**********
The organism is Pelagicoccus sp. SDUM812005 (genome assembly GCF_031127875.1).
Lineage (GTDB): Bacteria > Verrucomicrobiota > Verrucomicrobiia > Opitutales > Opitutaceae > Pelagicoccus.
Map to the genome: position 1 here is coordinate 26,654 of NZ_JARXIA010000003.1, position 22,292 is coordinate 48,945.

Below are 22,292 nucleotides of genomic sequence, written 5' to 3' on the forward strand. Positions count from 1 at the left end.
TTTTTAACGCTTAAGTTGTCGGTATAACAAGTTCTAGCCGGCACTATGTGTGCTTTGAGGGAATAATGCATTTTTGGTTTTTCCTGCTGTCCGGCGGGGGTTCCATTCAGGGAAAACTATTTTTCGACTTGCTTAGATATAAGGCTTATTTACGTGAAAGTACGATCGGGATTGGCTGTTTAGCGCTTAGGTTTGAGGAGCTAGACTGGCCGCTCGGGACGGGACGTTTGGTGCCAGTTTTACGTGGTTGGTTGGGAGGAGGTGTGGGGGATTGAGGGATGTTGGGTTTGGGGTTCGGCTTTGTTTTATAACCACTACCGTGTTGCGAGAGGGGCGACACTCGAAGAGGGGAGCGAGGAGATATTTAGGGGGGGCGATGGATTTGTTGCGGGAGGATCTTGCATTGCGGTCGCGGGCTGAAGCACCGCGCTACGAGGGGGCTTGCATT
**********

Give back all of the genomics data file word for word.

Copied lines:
The organism is Pelagicoccus sp. SDUM812005 (genome assembly GCF_031127875.1).
Lineage (GTDB): Bacteria > Verrucomicrobiota > Verrucomicrobiia > Opitutales > Opitutaceae > Pelagicoccus.
Map to the genome: position 1 here is coordinate 26,654 of NZ_JARXIA010000003.1, position 22,292 is coordinate 48,945.

Below are 22,292 nucleotides of genomic sequence, written 5' to 3' on the forward strand. Positions count from 1 at the left end.
TTTTTAACGCTTAAGTTGTCGGTATAACAAGTTCTAGCCGGCACTATGTGTGCTTTGAGGGAATAATGCATTTTTGGTTTTTCCTGCTGTCCGGCGGGGGTTCCATTCAGGGAAAACTATTTTTCGACTTGCTTAGATATAAGGCTTATTTACGTGAAAGTACGATCGGGATTGGCTGTTTAGCGCTTAGGTTTGAGGAGCTAGACTGGCCGCTCGGGACGGGACGTTTGGTGCCAGTTTTACGTGGTTGGTTGGGAGGAGGTGTGGGGGATTGAGGGATGTTGGGTTTGGGGTTCGGCTTTGTTTTATAACCACTACCGTGTTGCGAGAGGGGCGACACTCGAAGAGGGGAGCGAGGAGATATTTAGGGGGGGCGATGGATTTGTTGCGGGAGGATCTTGCATTGCGGTCGCGGGCTGAAGCACCGCGCTACGAGGGGGCTTGCATT